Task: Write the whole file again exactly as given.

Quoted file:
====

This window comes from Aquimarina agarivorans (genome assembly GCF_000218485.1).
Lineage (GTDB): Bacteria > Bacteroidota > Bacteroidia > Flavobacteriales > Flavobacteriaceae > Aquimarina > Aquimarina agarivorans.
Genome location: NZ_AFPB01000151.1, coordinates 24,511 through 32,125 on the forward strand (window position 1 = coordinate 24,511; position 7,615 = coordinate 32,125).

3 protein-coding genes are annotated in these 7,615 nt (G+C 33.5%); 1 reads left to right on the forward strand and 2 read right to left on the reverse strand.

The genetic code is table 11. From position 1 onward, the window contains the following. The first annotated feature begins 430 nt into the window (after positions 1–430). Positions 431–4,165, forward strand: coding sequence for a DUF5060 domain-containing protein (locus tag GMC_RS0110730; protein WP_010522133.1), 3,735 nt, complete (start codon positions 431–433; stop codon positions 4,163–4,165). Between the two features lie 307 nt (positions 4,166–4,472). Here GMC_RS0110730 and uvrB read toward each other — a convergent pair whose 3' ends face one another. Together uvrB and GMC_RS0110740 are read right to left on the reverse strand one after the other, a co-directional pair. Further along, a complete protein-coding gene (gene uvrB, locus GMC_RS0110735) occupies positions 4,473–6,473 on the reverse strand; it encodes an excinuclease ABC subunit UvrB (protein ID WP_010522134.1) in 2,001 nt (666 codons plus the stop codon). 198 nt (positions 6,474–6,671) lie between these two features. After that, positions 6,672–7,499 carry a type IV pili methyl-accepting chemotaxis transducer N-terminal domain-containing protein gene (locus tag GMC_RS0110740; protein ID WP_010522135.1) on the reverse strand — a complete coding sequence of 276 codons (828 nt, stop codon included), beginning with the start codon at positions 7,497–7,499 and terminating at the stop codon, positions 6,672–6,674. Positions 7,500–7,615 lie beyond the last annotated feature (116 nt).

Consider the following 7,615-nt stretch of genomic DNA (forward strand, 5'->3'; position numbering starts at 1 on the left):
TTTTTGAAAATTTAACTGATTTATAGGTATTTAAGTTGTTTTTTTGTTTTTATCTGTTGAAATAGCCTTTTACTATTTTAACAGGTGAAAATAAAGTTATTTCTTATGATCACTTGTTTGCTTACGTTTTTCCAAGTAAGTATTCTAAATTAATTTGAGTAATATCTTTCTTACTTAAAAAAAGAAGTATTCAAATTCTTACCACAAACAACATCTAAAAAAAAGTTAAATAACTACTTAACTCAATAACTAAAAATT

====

This window comes from Aquimarina agarivorans (genome assembly GCF_000218485.1).
Lineage (GTDB): Bacteria > Bacteroidota > Bacteroidia > Flavobacteriales > Flavobacteriaceae > Aquimarina > Aquimarina agarivorans.
Genome location: NZ_AFPB01000151.1, coordinates 24,511 through 32,125 on the forward strand (window position 1 = coordinate 24,511; position 7,615 = coordinate 32,125).

3 protein-coding genes are annotated in these 7,615 nt (G+C 33.5%); 1 reads left to right on the forward strand and 2 read right to left on the reverse strand.

The genetic code is table 11. From position 1 onward, the window contains the following. The first annotated feature begins 430 nt into the window (after positions 1–430). Positions 431–4,165, forward strand: coding sequence for a DUF5060 domain-containing protein (locus tag GMC_RS0110730; protein WP_010522133.1), 3,735 nt, complete (start codon positions 431–433; stop codon positions 4,163–4,165). Between the two features lie 307 nt (positions 4,166–4,472). Here GMC_RS0110730 and uvrB read toward each other — a convergent pair whose 3' ends face one another. Together uvrB and GMC_RS0110740 are read right to left on the reverse strand one after the other, a co-directional pair. Further along, a complete protein-coding gene (gene uvrB, locus GMC_RS0110735) occupies positions 4,473–6,473 on the reverse strand; it encodes an excinuclease ABC subunit UvrB (protein ID WP_010522134.1) in 2,001 nt (666 codons plus the stop codon). 198 nt (positions 6,474–6,671) lie between these two features. After that, positions 6,672–7,499 carry a type IV pili methyl-accepting chemotaxis transducer N-terminal domain-containing protein gene (locus tag GMC_RS0110740; protein ID WP_010522135.1) on the reverse strand — a complete coding sequence of 276 codons (828 nt, stop codon included), beginning with the start codon at positions 7,497–7,499 and terminating at the stop codon, positions 6,672–6,674. Positions 7,500–7,615 lie beyond the last annotated feature (116 nt).

Consider the following 7,615-nt stretch of genomic DNA (forward strand, 5'->3'; position numbering starts at 1 on the left):
TTTTTGAAAATTTAACTGATTTATAGGTATTTAAGTTGTTTTTTTGTTTTTATCTGTTGAAATAGCCTTTTACTATTTTAACAGGTGAAAATAAAGTTATTTCTTATGATCACTTGTTTGCTTACGTTTTTCCAAGTAAGTATTCTAAATTAATTTGAGTAATATCTTTCTTACTTAAAAAAAGAAGTATTCAAATTCTTACCACAAACAACATCTAAAAAAAAGTTAAATAACTACTTAACTCAATAACTAAAAATT